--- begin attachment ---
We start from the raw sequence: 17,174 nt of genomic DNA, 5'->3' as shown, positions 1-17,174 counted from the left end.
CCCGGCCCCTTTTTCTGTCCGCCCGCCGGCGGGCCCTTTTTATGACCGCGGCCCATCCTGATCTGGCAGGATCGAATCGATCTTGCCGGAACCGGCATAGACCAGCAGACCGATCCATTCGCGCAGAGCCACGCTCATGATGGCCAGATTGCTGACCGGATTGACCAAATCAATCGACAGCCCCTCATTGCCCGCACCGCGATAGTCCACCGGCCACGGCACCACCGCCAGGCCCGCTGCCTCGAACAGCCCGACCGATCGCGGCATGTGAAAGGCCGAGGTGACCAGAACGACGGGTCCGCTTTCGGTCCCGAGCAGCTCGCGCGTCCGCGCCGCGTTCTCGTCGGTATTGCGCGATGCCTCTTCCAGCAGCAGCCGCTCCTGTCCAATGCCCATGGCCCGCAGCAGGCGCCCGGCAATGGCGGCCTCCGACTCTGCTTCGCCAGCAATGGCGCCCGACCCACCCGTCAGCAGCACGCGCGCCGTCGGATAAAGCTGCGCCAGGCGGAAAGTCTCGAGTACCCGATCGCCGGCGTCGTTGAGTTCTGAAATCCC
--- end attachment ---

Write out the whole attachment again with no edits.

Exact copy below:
We start from the raw sequence: 17,174 nt of genomic DNA, 5'->3' as shown, positions 1-17,174 counted from the left end.
CCCGGCCCCTTTTTCTGTCCGCCCGCCGGCGGGCCCTTTTTATGACCGCGGCCCATCCTGATCTGGCAGGATCGAATCGATCTTGCCGGAACCGGCATAGACCAGCAGACCGATCCATTCGCGCAGAGCCACGCTCATGATGGCCAGATTGCTGACCGGATTGACCAAATCAATCGACAGCCCCTCATTGCCCGCACCGCGATAGTCCACCGGCCACGGCACCACCGCCAGGCCCGCTGCCTCGAACAGCCCGACCGATCGCGGCATGTGAAAGGCCGAGGTGACCAGAACGACGGGTCCGCTTTCGGTCCCGAGCAGCTCGCGCGTCCGCGCCGCGTTCTCGTCGGTATTGCGCGATGCCTCTTCCAGCAGCAGCCGCTCCTGTCCAATGCCCATGGCCCGCAGCAGGCGCCCGGCAATGGCGGCCTCCGACTCTGCTTCGCCAGCAATGGCGCCCGACCCACCCGTCAGCAGCACGCGCGCCGTCGGATAAAGCTGCGCCAGGCGGAAAGTCTCGAGTACCCGATCGCCGGCGTCGTTGAGTTCTGAAATCCC